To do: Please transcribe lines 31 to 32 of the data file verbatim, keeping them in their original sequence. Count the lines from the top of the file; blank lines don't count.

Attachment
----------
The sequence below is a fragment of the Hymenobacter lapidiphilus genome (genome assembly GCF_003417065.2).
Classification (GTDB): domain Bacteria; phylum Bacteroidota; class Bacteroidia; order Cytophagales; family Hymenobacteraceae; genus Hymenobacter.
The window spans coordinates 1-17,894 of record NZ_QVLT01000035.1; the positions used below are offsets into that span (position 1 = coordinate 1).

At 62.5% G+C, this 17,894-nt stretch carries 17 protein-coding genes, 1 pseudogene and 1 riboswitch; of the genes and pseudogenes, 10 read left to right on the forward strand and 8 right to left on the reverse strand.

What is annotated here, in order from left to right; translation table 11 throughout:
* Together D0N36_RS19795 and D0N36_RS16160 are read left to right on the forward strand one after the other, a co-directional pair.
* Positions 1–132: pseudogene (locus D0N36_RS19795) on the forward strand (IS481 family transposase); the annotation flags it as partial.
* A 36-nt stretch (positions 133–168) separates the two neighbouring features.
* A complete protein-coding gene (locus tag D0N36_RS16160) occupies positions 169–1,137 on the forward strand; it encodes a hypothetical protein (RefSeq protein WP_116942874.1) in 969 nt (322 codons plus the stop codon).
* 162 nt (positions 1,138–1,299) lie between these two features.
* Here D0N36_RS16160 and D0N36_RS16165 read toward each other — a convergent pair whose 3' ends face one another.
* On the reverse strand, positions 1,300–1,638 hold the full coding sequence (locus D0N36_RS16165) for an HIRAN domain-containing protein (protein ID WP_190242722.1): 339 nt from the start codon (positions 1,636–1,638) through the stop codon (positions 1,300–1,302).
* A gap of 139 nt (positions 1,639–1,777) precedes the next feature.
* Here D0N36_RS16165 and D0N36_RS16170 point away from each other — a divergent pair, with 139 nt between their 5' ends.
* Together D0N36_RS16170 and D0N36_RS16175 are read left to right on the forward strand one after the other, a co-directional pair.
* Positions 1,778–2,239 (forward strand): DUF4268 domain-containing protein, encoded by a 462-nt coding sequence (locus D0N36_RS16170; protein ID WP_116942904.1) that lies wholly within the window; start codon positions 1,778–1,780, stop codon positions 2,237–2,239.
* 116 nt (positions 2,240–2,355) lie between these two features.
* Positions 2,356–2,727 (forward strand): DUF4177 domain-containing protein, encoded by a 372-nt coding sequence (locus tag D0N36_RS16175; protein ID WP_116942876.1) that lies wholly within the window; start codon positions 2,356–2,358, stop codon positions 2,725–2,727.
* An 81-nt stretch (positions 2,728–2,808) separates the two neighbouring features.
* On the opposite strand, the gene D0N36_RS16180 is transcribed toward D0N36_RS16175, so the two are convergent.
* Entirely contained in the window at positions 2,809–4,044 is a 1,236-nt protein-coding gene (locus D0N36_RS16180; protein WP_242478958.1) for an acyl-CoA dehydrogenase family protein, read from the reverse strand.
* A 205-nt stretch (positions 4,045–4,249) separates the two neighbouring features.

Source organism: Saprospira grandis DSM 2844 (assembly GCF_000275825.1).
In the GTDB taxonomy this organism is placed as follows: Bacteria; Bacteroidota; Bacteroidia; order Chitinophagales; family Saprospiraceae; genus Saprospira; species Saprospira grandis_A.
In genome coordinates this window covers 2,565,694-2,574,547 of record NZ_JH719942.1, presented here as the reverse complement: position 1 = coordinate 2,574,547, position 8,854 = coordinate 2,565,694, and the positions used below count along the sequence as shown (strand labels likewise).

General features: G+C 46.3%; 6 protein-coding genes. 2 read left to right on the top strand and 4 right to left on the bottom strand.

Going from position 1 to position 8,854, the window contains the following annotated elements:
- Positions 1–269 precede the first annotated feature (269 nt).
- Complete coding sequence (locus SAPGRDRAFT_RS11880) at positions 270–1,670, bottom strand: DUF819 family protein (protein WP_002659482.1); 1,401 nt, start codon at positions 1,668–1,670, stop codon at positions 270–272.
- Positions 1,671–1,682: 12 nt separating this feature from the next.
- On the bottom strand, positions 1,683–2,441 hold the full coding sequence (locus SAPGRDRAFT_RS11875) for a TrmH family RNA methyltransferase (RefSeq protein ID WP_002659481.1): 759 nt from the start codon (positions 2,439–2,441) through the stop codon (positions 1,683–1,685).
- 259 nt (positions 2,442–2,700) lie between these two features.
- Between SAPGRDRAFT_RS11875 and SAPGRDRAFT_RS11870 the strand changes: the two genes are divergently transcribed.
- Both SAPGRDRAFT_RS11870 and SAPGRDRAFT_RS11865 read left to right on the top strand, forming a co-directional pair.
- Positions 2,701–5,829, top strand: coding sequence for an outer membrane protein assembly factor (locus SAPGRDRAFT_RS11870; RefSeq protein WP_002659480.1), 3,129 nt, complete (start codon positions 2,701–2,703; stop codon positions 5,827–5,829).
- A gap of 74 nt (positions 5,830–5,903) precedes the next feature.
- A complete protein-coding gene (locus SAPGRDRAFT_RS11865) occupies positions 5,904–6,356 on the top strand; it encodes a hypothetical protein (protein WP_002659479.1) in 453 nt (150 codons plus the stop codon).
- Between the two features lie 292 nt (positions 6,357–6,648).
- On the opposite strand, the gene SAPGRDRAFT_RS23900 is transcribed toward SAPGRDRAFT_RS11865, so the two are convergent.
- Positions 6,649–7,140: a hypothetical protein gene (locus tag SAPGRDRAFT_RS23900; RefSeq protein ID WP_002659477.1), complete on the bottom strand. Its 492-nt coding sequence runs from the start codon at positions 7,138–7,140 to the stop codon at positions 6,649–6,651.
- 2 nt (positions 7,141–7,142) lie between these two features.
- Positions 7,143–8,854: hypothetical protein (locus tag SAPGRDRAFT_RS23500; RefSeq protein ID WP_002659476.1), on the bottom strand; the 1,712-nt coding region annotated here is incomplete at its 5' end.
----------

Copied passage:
- On the bottom strand, positions 1,683–2,441 hold the full coding sequence (locus SAPGRDRAFT_RS11875) for a TrmH family RNA methyltransferase (RefSeq protein ID WP_002659481.1): 759 nt from the start codon (positions 2,439–2,441) through the stop codon (positions 1,683–1,685).
- 259 nt (positions 2,442–2,700) lie between these two features.